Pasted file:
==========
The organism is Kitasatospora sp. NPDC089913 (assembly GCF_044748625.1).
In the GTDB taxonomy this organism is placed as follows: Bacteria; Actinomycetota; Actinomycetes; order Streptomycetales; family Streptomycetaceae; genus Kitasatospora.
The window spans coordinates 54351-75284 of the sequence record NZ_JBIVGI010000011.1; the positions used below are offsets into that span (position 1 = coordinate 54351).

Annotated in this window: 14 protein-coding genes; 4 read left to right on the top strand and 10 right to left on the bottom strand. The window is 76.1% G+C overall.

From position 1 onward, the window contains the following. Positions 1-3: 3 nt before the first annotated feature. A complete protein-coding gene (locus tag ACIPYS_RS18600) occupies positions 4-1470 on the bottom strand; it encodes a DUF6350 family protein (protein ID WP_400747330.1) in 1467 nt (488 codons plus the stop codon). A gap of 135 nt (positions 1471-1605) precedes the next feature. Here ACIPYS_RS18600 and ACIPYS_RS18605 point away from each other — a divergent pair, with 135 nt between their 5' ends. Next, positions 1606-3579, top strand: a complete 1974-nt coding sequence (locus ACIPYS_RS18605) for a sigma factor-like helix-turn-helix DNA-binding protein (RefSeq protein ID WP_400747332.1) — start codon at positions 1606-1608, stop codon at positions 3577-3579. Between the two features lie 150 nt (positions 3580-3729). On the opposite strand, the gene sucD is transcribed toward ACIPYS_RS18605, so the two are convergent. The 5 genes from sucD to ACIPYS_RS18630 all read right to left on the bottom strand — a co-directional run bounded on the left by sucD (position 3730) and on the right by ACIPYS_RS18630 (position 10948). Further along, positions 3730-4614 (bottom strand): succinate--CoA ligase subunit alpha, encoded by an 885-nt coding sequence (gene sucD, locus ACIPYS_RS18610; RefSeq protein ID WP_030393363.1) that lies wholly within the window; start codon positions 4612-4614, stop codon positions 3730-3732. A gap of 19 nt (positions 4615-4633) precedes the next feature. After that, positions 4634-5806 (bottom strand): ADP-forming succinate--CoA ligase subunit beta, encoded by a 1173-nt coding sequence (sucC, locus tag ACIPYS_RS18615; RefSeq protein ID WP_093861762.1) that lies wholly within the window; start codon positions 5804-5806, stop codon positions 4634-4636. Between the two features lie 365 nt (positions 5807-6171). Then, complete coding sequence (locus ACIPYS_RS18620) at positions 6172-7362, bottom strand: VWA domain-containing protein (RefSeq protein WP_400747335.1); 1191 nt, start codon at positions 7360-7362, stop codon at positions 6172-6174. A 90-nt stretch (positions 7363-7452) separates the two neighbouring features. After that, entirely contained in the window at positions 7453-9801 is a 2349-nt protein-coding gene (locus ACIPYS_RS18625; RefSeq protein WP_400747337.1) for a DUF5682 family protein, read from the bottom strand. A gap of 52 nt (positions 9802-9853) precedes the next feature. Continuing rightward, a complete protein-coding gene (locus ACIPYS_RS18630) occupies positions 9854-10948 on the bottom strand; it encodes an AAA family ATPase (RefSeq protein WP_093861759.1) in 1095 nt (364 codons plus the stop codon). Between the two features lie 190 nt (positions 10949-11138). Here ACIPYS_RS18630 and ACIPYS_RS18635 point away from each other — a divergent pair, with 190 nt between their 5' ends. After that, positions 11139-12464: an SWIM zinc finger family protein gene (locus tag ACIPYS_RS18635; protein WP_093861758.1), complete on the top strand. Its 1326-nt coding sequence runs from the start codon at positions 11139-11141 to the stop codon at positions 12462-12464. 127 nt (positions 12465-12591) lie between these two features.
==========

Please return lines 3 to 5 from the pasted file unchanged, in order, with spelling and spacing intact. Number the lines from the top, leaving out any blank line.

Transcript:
The window spans coordinates 54351-75284 of the sequence record NZ_JBIVGI010000011.1; the positions used below are offsets into that span (position 1 = coordinate 54351).

Annotated in this window: 14 protein-coding genes; 4 read left to right on the top strand and 10 right to left on the bottom strand. The window is 76.1% G+C overall.

From position 1 onward, the window contains the following. Positions 1-3: 3 nt before the first annotated feature. A complete protein-coding gene (locus tag ACIPYS_RS18600) occupies positions 4-1470 on the bottom strand; it encodes a DUF6350 family protein (protein ID WP_400747330.1) in 1467 nt (488 codons plus the stop codon). A gap of 135 nt (positions 1471-1605) precedes the next feature. Here ACIPYS_RS18600 and ACIPYS_RS18605 point away from each other — a divergent pair, with 135 nt between their 5' ends. Next, positions 1606-3579, top strand: a complete 1974-nt coding sequence (locus ACIPYS_RS18605) for a sigma factor-like helix-turn-helix DNA-binding protein (RefSeq protein ID WP_400747332.1) — start codon at positions 1606-1608, stop codon at positions 3577-3579. Between the two features lie 150 nt (positions 3580-3729). On the opposite strand, the gene sucD is transcribed toward ACIPYS_RS18605, so the two are convergent. The 5 genes from sucD to ACIPYS_RS18630 all read right to left on the bottom strand — a co-directional run bounded on the left by sucD (position 3730) and on the right by ACIPYS_RS18630 (position 10948). Further along, positions 3730-4614 (bottom strand): succinate--CoA ligase subunit alpha, encoded by an 885-nt coding sequence (gene sucD, locus ACIPYS_RS18610; RefSeq protein ID WP_030393363.1) that lies wholly within the window; start codon positions 4612-4614, stop codon positions 3730-3732. A gap of 19 nt (positions 4615-4633) precedes the next feature. After that, positions 4634-5806 (bottom strand): ADP-forming succinate--CoA ligase subunit beta, encoded by a 1173-nt coding sequence (sucC, locus tag ACIPYS_RS18615; RefSeq protein ID WP_093861762.1) that lies wholly within the window; start codon positions 5804-5806, stop codon positions 4634-4636. Between the two features lie 365 nt (positions 5807-6171). Then, complete coding sequence (locus ACIPYS_RS18620) at positions 6172-7362, bottom strand: VWA domain-containing protein (RefSeq protein WP_400747335.1); 1191 nt, start codon at positions 7360-7362, stop codon at positions 6172-6174. A 90-nt stretch (positions 7363-7452) separates the two neighbouring features. After that, entirely contained in the window at positions 7453-9801 is a 2349-nt protein-coding gene (locus ACIPYS_RS18625; RefSeq protein WP_400747337.1) for a DUF5682 family protein, read from the bottom strand. A gap of 52 nt (positions 9802-9853) precedes the next feature. Continuing rightward, a complete protein-coding gene (locus ACIPYS_RS18630) occupies positions 9854-10948 on the bottom strand; it encodes an AAA family ATPase (RefSeq protein WP_093861759.1) in 1095 nt (364 codons plus the stop codon). Between the two features lie 190 nt (positions 10949-11138). Here ACIPYS_RS18630 and ACIPYS_RS18635 point away from each other — a divergent pair, with 190 nt between their 5' ends. After that, positions 11139-12464: an SWIM zinc finger family protein gene (locus tag ACIPYS_RS18635; protein WP_093861758.1), complete on the top strand. Its 1326-nt coding sequence runs from the start codon at positions 11139-11141 to the stop codon at positions 12462-12464. 127 nt (positions 12465-12591) lie between these two features.